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February 11, 2013
A Beginner's Guide to Rakes
by Enoch, Suzanne, read by Anne Flosnik
CD FIC ENO
This is the first book in Scandalous Brides, a regency romance series. On the CD audiobook and the downloadable audiobook, Anne Flosnik does a great job of giving the men distinct voices. Diane Benchley, a young widow, returns to London and turns her husband’s family home into an exclusive gentleman's gaming club. The twist is that all the employees will be women. Diane knows nothing about running a club, so she enlists the aid of the rakish and successful gambler the Marquis of Haybury, Oliver Warren. Technically, she blackmailed him, but he remembers their brief affair fondly and hopes to rekindle the flame. What I liked best about this book is that the female characters were women who survived despite being left alone in the world to fend for themselves. And yes, this title is available as a book.
— Recommended by Debbie Overshiner, Eagle Library
February 4, 2013
Claireece Precious Jones is a 16-year-old African American girl being raised in the projects of Harlem by her habitually abusive, single mother. Precious has been told all her life she’s “stupid” and that she’s nothing. She speaks with very broken English from being passed along in school; and to escape her miserable life she tends to live out her fantasy life in her head. She has a daughter who has Down Syndrome whom she calls “Little Mongo” and she is currently pregnant . . . both by her own father. Because of her “delicate situation” Precious has been transferred to an alternative school. In this new school Precious meets a teacher who helps her find her voice, worth and reason to “push” toward a better future for her and her children. She begins to learn she’s more than her dire circumstances.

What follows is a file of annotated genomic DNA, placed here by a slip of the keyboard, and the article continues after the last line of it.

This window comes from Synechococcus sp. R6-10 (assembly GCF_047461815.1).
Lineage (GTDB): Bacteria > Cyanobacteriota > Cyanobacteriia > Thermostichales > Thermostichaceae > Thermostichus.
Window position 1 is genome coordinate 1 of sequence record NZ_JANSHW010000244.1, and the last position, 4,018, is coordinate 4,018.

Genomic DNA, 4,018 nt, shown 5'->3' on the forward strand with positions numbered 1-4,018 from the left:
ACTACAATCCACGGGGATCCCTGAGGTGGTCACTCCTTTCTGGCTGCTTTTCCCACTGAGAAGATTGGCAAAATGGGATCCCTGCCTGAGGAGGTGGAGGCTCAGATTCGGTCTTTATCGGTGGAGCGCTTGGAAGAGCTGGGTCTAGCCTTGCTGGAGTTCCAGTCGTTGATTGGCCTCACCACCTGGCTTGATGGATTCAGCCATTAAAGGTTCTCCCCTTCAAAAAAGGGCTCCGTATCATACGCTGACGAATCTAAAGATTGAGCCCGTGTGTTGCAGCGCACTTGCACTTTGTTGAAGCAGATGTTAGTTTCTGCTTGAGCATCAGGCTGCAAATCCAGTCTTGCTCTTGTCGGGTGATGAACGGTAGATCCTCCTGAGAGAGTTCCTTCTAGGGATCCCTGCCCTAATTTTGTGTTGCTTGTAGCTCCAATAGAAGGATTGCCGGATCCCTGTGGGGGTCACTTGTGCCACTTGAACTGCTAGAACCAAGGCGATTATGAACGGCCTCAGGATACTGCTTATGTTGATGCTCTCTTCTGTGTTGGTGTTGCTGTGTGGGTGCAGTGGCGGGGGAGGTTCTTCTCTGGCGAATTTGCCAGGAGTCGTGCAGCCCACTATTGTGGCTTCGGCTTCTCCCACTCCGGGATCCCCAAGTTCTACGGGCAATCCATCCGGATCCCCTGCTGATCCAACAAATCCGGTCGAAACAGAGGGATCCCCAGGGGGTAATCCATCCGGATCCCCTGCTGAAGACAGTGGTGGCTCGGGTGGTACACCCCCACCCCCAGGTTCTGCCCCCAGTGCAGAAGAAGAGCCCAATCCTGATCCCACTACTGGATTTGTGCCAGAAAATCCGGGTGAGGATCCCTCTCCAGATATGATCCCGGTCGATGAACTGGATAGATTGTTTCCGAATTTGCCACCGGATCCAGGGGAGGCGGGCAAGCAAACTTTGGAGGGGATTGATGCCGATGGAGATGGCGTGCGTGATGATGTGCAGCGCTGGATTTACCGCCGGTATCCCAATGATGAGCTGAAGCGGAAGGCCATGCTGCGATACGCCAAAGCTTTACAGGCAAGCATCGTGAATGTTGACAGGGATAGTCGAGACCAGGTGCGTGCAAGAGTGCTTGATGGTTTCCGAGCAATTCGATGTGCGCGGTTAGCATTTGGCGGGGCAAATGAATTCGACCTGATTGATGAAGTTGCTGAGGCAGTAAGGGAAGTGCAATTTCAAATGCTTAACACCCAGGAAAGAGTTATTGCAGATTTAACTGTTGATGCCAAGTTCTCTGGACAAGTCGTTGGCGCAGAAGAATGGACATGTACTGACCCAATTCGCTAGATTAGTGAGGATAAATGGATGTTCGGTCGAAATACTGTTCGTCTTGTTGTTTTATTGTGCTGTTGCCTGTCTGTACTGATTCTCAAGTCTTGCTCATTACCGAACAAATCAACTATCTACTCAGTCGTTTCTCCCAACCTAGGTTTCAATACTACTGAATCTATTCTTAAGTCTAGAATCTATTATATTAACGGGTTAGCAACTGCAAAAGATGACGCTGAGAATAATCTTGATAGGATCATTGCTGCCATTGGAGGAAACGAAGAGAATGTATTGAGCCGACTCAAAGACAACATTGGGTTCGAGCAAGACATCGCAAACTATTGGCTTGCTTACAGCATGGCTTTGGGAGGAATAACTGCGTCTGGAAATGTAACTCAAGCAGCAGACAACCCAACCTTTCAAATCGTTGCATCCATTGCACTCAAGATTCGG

— Recommended by Claudine Polley, African-American History Committee
January 28, 2013
by Mandelman, Avner
I tried to read The Debba earlier this month, while I was watching the first season of Homeland, but something deep within me cried out NO NO NO I CAN'T DO THIS. I couldn't deal with more than one suspense story embedded in dark political machinations. I'm glad that I picked the book back up, when the season was over, and my thanks go to Curt in the Booksale for recommending it.
David Starkman has been living in Canada. He is called back to his homeland, Israel, when his father is murdered, and the father's will contains a provision that David finds ridiculous. His father had written a play called The Debba, which had been staged only once, decades earlier, and had caused a riot. The will states that David must stage the play within 45 days of his father's death. David refuses, at first, but then agrees to do it, in part because there are obviously forces around him that don't want the play to be staged.